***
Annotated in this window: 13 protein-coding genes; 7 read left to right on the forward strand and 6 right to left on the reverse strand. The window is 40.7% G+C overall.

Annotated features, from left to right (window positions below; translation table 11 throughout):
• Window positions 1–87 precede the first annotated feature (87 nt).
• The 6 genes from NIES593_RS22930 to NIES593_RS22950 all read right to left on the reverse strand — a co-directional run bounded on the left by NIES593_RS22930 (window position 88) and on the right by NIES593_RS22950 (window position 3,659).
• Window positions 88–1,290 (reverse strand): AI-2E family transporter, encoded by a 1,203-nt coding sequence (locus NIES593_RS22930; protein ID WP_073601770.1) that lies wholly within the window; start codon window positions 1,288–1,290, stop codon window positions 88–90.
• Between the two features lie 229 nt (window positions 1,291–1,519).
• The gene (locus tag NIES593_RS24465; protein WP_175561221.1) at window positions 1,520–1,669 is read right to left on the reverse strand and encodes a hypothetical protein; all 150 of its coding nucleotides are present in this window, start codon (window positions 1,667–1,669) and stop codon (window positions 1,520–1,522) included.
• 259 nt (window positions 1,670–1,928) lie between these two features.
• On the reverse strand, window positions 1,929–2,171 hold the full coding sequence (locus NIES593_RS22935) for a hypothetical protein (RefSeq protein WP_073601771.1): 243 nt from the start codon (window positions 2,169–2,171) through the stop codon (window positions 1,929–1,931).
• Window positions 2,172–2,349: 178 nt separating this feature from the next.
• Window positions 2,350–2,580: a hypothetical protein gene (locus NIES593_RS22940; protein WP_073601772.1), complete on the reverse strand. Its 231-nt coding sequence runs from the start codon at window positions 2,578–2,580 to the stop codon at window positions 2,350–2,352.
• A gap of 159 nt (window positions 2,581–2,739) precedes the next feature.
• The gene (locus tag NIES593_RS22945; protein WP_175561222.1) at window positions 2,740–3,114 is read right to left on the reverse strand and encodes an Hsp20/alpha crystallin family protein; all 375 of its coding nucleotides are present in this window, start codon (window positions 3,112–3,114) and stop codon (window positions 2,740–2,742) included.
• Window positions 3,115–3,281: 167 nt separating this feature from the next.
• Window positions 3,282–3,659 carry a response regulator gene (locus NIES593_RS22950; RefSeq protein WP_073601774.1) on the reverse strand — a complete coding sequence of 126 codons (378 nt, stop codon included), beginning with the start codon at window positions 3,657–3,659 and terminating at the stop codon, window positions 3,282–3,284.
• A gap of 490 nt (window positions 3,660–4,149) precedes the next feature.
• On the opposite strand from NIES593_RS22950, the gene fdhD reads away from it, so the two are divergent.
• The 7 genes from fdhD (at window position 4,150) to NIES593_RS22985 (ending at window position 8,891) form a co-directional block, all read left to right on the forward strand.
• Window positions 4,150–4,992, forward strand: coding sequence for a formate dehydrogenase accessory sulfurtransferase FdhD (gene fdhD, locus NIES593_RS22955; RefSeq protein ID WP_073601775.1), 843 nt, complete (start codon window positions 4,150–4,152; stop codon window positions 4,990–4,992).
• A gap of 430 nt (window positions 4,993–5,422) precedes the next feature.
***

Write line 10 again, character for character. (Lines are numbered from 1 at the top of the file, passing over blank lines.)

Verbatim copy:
• Window positions 2,172–2,349: 178 nt separating this feature from the next.